Wednesday, July 08, 2009

Designer Anand Jon Alexander's Rape Conviction Upheld After Juror Misconduct

From the LA Times:

A Los Angeles County judge upheld the sexual assault conviction of Beverly Hills fashion designer Anand Jon Alexander on Monday, ruling that a juror's contact with the defendant's sister before the verdicts did not prevent a fair trial. Attorneys for the Indian-born designer argued that the conviction should be thrown out, alleging that the juror sought sex or money from the defendant's sister toward the end of last year's trial and voted to convict her brother when she refused to meet him alone.

Superior Court Judge David S. Wesley ruled that the juror, Alvin Dymally, committed misconduct by approaching Sanjana Alexander twice in the courthouse and speaking to her on two occasions when she phoned him. Wesley also said he believed the juror lied when he denied under oath ever speaking to Sanjana Alexander before the verdicts. But the judge found that Dymally's actions did not affect the jury's guilty verdicts. [...]

Alexander, 35, who goes by the professional name Anand Jon, was found guilty in November of raping one woman and sexually assaulting six other girls and young women. The conviction carries a mandatory life prison sentence.

This ruling makes sense to me as does the decision to hold both the juror and Anand Jon Alexander's sister in contempt of court. If Ms. Alexander felt this juror was endangering her brother's due process rights she should have reported him immediately.

What this feels like is that Ms. Alexander saw this juror's interest in her as an opportunity and decided not to do report this juror in the hope that leaving him on the jury would result in a deadlocked verdict if the other jurors all believed the prosecution had proved her brother's guilt beyond a reasonable doubt and if her brother was found guilty then this contact could then be used to try to undo this trial.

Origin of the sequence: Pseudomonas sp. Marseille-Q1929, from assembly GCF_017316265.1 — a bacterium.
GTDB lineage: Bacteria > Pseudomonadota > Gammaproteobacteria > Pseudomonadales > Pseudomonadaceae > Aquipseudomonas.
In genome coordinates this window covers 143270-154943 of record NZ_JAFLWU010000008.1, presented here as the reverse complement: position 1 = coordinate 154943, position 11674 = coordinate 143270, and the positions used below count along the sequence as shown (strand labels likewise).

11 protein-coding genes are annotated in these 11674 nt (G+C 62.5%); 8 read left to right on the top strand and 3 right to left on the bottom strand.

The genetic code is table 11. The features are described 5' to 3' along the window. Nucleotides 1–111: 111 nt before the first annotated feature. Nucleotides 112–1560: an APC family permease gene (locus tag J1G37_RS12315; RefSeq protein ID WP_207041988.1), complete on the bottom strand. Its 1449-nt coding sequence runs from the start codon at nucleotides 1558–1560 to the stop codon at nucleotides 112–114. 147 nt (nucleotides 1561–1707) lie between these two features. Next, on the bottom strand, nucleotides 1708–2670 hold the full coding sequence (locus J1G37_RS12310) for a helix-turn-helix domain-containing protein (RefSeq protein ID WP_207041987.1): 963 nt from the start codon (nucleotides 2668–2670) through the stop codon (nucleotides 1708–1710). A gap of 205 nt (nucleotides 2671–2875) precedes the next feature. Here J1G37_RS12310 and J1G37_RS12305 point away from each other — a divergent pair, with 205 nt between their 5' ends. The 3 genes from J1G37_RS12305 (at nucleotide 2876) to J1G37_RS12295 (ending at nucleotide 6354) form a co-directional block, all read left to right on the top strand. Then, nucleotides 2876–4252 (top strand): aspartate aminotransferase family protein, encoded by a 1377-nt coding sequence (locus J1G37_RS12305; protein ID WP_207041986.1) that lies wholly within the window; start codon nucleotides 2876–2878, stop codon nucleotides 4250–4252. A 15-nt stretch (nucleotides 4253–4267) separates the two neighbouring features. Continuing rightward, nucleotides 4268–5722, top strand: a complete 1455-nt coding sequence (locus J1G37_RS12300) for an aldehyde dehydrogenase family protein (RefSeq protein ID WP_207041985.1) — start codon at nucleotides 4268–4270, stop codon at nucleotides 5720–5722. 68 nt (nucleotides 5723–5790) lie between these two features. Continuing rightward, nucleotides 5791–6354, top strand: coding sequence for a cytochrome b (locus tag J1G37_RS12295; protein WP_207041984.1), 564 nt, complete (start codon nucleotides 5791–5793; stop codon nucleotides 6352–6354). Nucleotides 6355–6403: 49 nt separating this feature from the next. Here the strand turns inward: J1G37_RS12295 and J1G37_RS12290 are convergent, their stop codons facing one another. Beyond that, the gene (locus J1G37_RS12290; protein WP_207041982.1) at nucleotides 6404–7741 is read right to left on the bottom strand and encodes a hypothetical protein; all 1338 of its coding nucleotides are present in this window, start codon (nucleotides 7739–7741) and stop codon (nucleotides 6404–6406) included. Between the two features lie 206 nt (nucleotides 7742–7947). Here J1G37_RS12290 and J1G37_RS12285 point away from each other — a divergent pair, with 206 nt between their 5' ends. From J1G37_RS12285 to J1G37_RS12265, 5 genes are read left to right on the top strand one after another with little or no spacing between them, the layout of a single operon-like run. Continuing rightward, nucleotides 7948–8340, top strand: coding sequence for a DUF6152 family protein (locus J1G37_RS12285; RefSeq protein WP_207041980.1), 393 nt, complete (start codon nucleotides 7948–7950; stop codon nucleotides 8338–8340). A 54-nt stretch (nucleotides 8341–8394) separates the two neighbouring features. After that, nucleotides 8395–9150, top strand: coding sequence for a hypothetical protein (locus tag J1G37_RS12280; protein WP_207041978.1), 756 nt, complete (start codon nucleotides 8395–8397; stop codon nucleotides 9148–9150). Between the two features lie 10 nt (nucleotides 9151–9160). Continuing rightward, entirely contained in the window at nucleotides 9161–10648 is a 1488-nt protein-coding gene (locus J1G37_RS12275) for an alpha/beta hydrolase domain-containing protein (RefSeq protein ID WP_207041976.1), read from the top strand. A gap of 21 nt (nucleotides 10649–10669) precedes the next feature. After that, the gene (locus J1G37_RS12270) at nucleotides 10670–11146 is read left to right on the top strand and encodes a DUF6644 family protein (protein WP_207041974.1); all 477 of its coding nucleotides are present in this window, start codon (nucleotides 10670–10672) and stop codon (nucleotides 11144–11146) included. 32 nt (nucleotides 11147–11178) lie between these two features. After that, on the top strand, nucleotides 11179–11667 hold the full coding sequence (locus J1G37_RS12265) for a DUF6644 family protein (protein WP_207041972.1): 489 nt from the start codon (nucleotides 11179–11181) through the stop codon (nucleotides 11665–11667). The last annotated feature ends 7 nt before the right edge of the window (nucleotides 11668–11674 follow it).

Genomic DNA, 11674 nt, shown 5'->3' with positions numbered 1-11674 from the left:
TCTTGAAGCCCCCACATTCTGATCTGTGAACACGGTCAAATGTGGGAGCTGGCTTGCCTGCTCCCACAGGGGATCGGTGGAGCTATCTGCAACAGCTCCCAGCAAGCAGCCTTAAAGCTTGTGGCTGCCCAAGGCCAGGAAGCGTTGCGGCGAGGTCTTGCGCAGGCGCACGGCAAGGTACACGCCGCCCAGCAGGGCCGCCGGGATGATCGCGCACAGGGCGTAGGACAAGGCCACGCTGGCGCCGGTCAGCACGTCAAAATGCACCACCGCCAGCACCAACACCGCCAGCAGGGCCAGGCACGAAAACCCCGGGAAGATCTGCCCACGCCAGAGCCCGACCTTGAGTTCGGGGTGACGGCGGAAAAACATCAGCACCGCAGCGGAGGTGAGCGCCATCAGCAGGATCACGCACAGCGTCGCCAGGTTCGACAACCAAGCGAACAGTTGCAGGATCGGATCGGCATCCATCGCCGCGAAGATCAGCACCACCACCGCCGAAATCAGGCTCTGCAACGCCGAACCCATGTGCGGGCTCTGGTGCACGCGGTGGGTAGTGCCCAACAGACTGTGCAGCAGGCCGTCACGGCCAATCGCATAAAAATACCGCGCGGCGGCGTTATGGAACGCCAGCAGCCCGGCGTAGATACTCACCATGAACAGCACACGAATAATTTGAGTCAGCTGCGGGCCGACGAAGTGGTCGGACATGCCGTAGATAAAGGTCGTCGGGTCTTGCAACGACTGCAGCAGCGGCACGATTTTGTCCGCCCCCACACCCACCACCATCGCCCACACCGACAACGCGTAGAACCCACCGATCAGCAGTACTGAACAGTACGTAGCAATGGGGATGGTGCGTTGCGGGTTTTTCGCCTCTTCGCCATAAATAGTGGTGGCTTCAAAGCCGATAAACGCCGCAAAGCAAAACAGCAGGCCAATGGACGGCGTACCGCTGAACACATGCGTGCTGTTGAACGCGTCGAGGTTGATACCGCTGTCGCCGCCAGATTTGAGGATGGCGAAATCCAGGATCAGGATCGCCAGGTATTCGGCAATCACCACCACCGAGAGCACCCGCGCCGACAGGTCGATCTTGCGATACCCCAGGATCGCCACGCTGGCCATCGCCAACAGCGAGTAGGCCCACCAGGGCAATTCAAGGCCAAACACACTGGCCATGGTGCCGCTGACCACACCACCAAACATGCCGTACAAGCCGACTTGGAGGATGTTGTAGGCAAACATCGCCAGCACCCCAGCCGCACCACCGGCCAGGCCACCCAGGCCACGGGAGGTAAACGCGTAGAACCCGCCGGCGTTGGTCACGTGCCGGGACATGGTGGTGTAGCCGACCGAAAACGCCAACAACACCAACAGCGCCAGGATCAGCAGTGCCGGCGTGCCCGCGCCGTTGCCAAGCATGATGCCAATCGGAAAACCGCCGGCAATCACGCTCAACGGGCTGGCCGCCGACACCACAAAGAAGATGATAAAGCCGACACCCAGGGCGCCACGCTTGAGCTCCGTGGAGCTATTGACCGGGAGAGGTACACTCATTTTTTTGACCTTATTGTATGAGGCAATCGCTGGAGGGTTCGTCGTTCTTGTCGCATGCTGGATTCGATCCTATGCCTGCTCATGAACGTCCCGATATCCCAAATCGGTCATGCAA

Her statement that if she had agreed to meet in person with this juror that her brother would not have been convicted supports this theory. If any of Alexander's legal team was involved in recording phone conversations between Ms. Alexander and this juror those people should also be held in contempt of court for not reporting this juror's misconduct before closing arguments.

In the recording which was transcribed Ms. Alexander responded to the juror's request to meet after the trial with, "Definitely, we will."

This type of misconduct on behalf of the defendant should not be rewarded.


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posted by Marcella Chester @ 8:41 AM   0 comments links to this post


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